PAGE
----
China's Xi arrives in Washington for first U S state
Jeremy Corbyn is set to criticise China’s human rights record when he attends a Buckingham Palace banquet for the Chinese President Xi Jinping next week.The Labour leader’s spokesman said that he would raise the issue on Tuesday as part of a wider strategy of “using the opportunity” of the state visit to speak out on topics sidelined by the Tory government.David Cameron and George Osborne have been working hard to make next week’s visit a success, visiting Beijing and lobbying hard for better trade and investment links.But human rights groups believe that the Conservatives have played down China’s record on political repression, the state of its prisons and the huge number of state executions.Chinese state media praised the Chancellor for not raising the thorny topics during his recent visit.Only last month, the Dalai Lama summed up Mr Cameron’s approach to China now: “Money, money, money. That’s what this is all about. Where’s the morality?”Mr Corbyn will attend the state banquet as leader of the Opposition but is determined to do things differently to his predecessors."He will be using the opportunity next week to raise the issue of human rights,” his spokesman said."There are meetings being discussed, and if he gets private meetings he will be raising it at those meetings. That is the right thing to do."The spokesman refused to rule out using the state banquet to raise his concerns, and added that Mr Corbyn was "always concerned that the government doesn't raise human rights issues". Mr Corbyn's wife Laura Alvarez is not expected to attend the state banquet, his spokesman said. The spokesman refused to say why Mrs Alvarez would not be attending. "Jeremy is going as Leader of the Opposition, that is that really." He added: "It is a plus one – who the plus one is, I don’t know."Mr Cameron's former No.10 policy adviser Steve Hilton has given his support to Mr Corbyn, saying 'someone has to...stand up to them, not suck up to them'.@Hadrians_Head @paulwaugh @jeremycorbyn they need to be taken on publicly. we should stand up to them, not suck up to them — steve hilton (@SteveHiltonx) October 14, 2015Only this week, the Government dumped its prisons deal with Saudi Arabia, a fortnight after Mr Corbyn made it a key demand in his Labour conference speech.It is unclear if Mr Corbyn will be wearing white tie at the state banquet, but “Jeremy will take full part” in singing the national anthem at the event, his spokesman added.President Xi’s visit is the first to the UK by a Chinese leader since his predecessor Hu Jintao’s trip ten years ago.Downing Street has said it has ‘turned the page’ on the row over Mr Cameron seeing the Dalai Lama three years ago, a move which sparked a backlash from China. Ever since, the Treasury has been trying to boost trade links and win investment for projects like nuclear power and HS2.George Osborne lavished praise on the Chinese during a visit last month, but human rights groups believe that the Government needs to do more to highlight key issues.Prince William visited China in March, becoming the first high-level British royal to go to the country since The Queen and Prince Philip, visited in 1986.Kerry Brown, a former British diplomat in China and the author of a forthcoming book on Xi, has said that Britain’s China policy is clearly being dictated by the Treasury, with thorny issues such as human rights pushed to one side.“[Xi Jinping’s visit] is going to be remorseless and relentlessly about parting the Chinese and their money. That is really what we are interested in,” Brown said.A Downing Street spokesperson said that Mr Cameron's focus would be on the 'development' of UK-China relations and it was 'down to others' how they approached things differently. Learn more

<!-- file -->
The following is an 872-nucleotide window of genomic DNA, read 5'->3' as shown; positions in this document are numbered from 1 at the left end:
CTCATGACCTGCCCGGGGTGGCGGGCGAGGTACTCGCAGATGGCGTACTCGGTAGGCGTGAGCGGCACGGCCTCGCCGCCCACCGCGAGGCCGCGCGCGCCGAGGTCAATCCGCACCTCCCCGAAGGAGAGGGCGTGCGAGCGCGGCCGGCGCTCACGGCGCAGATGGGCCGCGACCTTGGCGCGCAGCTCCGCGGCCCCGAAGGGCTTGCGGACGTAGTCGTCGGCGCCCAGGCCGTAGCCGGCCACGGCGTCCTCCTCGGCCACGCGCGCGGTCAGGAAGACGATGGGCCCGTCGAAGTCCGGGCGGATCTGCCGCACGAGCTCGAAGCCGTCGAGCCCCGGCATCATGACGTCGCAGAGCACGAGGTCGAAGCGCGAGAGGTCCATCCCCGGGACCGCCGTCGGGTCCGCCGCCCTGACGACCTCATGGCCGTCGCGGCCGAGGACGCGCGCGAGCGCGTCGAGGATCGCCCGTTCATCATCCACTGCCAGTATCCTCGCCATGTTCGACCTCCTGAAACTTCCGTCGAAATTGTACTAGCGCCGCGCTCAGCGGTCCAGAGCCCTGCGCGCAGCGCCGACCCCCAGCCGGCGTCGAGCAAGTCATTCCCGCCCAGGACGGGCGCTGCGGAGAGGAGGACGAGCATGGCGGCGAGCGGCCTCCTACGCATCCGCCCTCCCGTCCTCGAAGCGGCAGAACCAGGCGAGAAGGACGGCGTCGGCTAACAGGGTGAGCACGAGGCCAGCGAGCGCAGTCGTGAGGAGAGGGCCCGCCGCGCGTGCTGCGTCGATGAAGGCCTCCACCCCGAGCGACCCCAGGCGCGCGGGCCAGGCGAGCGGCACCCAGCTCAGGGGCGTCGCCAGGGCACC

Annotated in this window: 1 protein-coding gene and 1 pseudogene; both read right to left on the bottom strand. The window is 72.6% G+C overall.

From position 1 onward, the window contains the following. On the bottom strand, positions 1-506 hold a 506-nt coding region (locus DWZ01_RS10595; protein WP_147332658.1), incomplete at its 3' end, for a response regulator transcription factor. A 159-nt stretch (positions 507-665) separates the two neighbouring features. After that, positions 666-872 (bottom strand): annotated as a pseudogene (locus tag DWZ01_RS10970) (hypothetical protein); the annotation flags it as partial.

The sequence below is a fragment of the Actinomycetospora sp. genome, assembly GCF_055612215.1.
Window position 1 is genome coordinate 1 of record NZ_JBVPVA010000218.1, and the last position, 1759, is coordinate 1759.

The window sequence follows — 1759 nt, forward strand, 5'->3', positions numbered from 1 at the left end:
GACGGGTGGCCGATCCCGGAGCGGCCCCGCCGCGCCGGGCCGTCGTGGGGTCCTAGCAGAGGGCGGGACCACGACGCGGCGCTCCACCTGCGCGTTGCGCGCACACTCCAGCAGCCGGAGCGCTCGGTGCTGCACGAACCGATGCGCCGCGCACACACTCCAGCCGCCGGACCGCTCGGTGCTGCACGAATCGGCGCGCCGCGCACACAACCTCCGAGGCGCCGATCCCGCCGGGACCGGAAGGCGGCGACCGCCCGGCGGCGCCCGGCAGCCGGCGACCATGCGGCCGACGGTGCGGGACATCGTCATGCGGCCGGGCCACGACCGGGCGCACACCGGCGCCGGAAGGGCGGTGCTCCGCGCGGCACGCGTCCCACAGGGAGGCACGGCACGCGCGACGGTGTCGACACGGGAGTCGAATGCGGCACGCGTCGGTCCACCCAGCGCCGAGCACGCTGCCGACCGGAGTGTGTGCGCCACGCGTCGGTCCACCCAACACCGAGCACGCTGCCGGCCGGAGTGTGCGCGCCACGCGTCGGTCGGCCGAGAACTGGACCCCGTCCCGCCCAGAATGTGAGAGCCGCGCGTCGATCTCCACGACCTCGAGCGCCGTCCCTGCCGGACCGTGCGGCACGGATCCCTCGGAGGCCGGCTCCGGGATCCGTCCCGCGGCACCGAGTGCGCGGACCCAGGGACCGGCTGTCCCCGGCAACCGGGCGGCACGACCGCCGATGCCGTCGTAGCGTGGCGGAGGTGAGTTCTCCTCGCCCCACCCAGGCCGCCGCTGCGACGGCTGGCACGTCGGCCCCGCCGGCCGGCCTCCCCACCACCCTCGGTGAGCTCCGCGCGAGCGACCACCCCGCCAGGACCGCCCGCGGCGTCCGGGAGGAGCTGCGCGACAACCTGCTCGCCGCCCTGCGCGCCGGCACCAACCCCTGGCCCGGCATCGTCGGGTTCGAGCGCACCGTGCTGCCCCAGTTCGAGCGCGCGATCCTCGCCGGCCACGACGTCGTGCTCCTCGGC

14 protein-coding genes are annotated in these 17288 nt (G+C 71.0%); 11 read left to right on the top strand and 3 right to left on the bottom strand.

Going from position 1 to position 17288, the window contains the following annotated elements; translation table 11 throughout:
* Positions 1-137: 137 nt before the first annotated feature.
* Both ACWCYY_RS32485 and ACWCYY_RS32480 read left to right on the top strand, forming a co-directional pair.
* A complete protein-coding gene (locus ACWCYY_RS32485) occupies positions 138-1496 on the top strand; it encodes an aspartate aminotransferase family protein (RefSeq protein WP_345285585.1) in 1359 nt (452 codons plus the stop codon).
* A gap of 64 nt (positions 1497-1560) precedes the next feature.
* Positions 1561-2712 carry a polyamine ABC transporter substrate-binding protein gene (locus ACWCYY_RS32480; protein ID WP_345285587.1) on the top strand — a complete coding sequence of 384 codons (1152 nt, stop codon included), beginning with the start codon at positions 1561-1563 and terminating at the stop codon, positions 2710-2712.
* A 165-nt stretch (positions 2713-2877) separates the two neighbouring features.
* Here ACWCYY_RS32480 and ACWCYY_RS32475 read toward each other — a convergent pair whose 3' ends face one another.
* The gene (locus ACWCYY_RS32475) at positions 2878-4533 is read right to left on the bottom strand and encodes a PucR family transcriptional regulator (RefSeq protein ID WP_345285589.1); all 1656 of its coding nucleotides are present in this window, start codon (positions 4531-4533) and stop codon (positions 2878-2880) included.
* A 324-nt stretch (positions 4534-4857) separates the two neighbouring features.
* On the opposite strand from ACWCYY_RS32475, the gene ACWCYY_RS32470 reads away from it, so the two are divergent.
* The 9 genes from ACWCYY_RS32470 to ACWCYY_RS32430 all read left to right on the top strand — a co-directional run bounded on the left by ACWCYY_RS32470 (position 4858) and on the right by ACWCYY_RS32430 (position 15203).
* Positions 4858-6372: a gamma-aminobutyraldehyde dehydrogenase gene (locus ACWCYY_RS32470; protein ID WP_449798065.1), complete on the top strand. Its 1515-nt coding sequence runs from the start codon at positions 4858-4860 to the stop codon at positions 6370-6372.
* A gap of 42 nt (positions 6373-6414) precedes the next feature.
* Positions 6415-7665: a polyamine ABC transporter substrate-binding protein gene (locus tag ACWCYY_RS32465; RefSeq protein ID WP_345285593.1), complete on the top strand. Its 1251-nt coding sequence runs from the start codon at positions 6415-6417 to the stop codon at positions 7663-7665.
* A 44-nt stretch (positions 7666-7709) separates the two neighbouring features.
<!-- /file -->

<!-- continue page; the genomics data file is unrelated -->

by Ian Williams BEIJING — While a 21-gun salute and White House state dinner will herald Xi Jinping’s first visit to the U.S. as China’s leader, the pomp and fanfare aren't expected to paper over an increasingly strained relationship. Xi is expected to face hard questions while in Washington — and there has been plenty of shadow-boxing ahead of his arrival. Washington has been publicly contemplating sanctions in response to what officials see as wholesale cyber-spying, while military chiefs have proposed challenging China’s island-building in disputed waters. Meanwhile, Beijing has become a pantomime villain among Republicans vying for their party’s presidential nomination. Donald Trump has taken aim at China’s alleged currency manipulation and accused China of stealing American jobs. However, even President Obama’s allies are pressing for a tougher approach to Beijing. Here's a look at the key issues between the two nations — and what to expect of the meetings. The thorny issues between China and the U.S. could come to the fore before Xi even gets to Washington. He's flying into Seattle first on Tuesday, where he’ll give a big policy speech to business leaders and visit the Boeing factory. Beijing also has organized a technology forum in Seattle on Wednesday to which leading American tech executives have been invited — though it’s not clear if Xi will attend himself. One person who will be there is Lu Wei, who oversees China’s internet and has been imposing ever greater restrictions on foreign companies. Lu also oversees the country’s system of internet censorship, dubbed the ‘Great Firewall’ — which could get awkward since Google and Facebook, both blocked in China, are invited to the forum. The New York Times reported that the meeting — designed in part to show Beijing’s sway over western tech companies desperate for a slice of China business — has rankled Obama administration officials, just as they are contemplating a more aggressive push-back over cyber-spying. Alleged Chinese theft of commercial secrets was raised at the last Obama-Xi meeting in 2013 — just before Xi became president — but U.S. officials say that government-abetted cyber-crime since then has continued to grow. Beijing denies the accusation, claiming it is a victim too. Ahead of Obama and Xi's meetings on Thursday and Friday, officials have floated the idea of a cyber “arms deal” under which both countries would agree not to attack each other’s critical infrastructure — including power stations and the banking system — in peacetime. Beyond cyber spying, there's also the thorny issue of the South China Sea. Recent satellite images show continued Chinese construction on man-made islands in disputed waters, most of which is claimed by Beijing. The images, in a report by the Centre for Strategic and International Studies, reveal that two more airstrips are being built in the Spratly Islands, apparently contradicting assertions by China’s Foreign Minister that reclamation work had been finished. There are reports that the Pentagon wants to sail ships or fly planes within twelve miles of these reclamations in order to demonstrate that the U.S. does not recognize them as real islands or any claim over the surrounding waters. Admiral Harry Harris, head of the Pacific Command, told senators at a Congressional hearing that he believes the U.S. "should be able to exercise freedom of navigation and maritime flight in the South China Sea against those islands.” A big Chinese military parade earlier this month that included missiles specifically developed to target U.S. carriers further unnerved Washington officials. Beijing said the parade was to commemorate the victory over Japan and the end of the Second World War. Most Western leaders stayed away. Amid the underlying tensions, Xi also will be trying to reassure American businesses and the Obama administration about the strength of the Chinese economy and his ability to manage reforms and a sharp slowdown in growth. Xi defended his government in an interview with the Wall Street Journal published Tuesday. “Any ship, however large, may occasionally get unstable sailing on the high sea,” he told the newspaper, asserting that he would not be deterred from reforms. But the recent stock market meltdown and the government’s botched attempts to prevent it have dented confidence in Chinese technocrats. That — coupled with insipid proposals this week for the reform of bloated state-owned companies — have raised further questions about Xi’s true commitment to reform. For all his efforts to court American business, Xi is facing a moment of corporate ambivalence towards China. For 30 years, the country was seen as a land of opportunity even if the reality was often different. While some American companies have grumbled about perceived discrimination in favor of local rivals and counterfeiting, most have kept grievances private for fear of being excluded from the Chinese market. A string of recent reports have also questioned the reliability of Chinese statistics, switching instead to estimates based on more tangible measures such as coal and energy consumption and freight movements, all of which paint a far bleaker picture. The U.S. recently made a peace offering of sorts — sending back one of China’s most wanted men, who’s been a resident in the U.S. for 14 years. Yang Jinjun, accused of bribery and embezzlement, was on a 100-strong list of people who’ve fled abroad but are wanted for alleged corruption by the Communist Party’s internal disciplinary body. Many on the list have questionable resumes, but the U.S. and others have been reluctant to return them because of concerns over the integrity of China’s legal system. On a more positive note, expect at least some progress on climate change cooperation. An accord last November at a Beijing summit between the two presidents, pledging to enact policies to cut greenhouse gas emissions, was one of the main results of that meeting. Obama’s top climate change negotiator met last week in Los Angeles with his Chinese counterpart, likely paving the way for further announcements by the world’s two biggest greenhouse gas polluters this week. But it’s an achievement likely to be overshadowed by growing mistrust.